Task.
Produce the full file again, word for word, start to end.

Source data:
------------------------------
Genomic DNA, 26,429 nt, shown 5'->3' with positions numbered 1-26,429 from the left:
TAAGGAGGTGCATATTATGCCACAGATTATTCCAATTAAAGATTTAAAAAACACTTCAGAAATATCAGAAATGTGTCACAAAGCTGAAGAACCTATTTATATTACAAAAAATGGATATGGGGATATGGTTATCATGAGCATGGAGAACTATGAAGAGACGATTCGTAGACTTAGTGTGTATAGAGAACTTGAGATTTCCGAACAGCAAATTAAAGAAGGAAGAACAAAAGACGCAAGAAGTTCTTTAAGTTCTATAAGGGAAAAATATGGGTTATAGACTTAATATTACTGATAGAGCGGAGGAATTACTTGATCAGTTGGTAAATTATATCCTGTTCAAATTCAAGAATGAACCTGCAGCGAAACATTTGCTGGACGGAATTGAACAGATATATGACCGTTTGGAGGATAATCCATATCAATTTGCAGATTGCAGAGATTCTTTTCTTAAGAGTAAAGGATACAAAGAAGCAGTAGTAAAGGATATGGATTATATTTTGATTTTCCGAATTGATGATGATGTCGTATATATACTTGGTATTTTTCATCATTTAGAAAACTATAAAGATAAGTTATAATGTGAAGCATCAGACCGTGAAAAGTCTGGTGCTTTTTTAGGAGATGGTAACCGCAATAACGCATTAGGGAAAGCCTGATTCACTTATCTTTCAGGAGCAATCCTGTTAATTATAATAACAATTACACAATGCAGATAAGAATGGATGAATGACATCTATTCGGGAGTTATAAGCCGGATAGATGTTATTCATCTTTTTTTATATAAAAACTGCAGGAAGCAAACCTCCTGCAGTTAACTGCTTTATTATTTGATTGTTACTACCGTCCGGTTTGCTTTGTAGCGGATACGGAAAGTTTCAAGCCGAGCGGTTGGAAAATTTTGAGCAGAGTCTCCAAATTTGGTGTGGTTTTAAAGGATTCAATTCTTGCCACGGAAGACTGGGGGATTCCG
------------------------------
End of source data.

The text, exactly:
Genomic DNA, 26,429 nt, shown 5'->3' with positions numbered 1-26,429 from the left:
TAAGGAGGTGCATATTATGCCACAGATTATTCCAATTAAAGATTTAAAAAACACTTCAGAAATATCAGAAATGTGTCACAAAGCTGAAGAACCTATTTATATTACAAAAAATGGATATGGGGATATGGTTATCATGAGCATGGAGAACTATGAAGAGACGATTCGTAGACTTAGTGTGTATAGAGAACTTGAGATTTCCGAACAGCAAATTAAAGAAGGAAGAACAAAAGACGCAAGAAGTTCTTTAAGTTCTATAAGGGAAAAATATGGGTTATAGACTTAATATTACTGATAGAGCGGAGGAATTACTTGATCAGTTGGTAAATTATATCCTGTTCAAATTCAAGAATGAACCTGCAGCGAAACATTTGCTGGACGGAATTGAACAGATATATGACCGTTTGGAGGATAATCCATATCAATTTGCAGATTGCAGAGATTCTTTTCTTAAGAGTAAAGGATACAAAGAAGCAGTAGTAAAGGATATGGATTATATTTTGATTTTCCGAATTGATGATGATGTCGTATATATACTTGGTATTTTTCATCATTTAGAAAACTATAAAGATAAGTTATAATGTGAAGCATCAGACCGTGAAAAGTCTGGTGCTTTTTTAGGAGATGGTAACCGCAATAACGCATTAGGGAAAGCCTGATTCACTTATCTTTCAGGAGCAATCCTGTTAATTATAATAACAATTACACAATGCAGATAAGAATGGATGAATGACATCTATTCGGGAGTTATAAGCCGGATAGATGTTATTCATCTTTTTTTATATAAAAACTGCAGGAAGCAAACCTCCTGCAGTTAACTGCTTTATTATTTGATTGTTACTACCGTCCGGTTTGCTTTGTAGCGGATACGGAAAGTTTCAAGCCGAGCGGTTGGAAAATTTTGAGCAGAGTCTCCAAATTTGGTGTGGTTTTAAAGGATTCAATTCTTGCCACGGAAGACTGGGGGATTCCG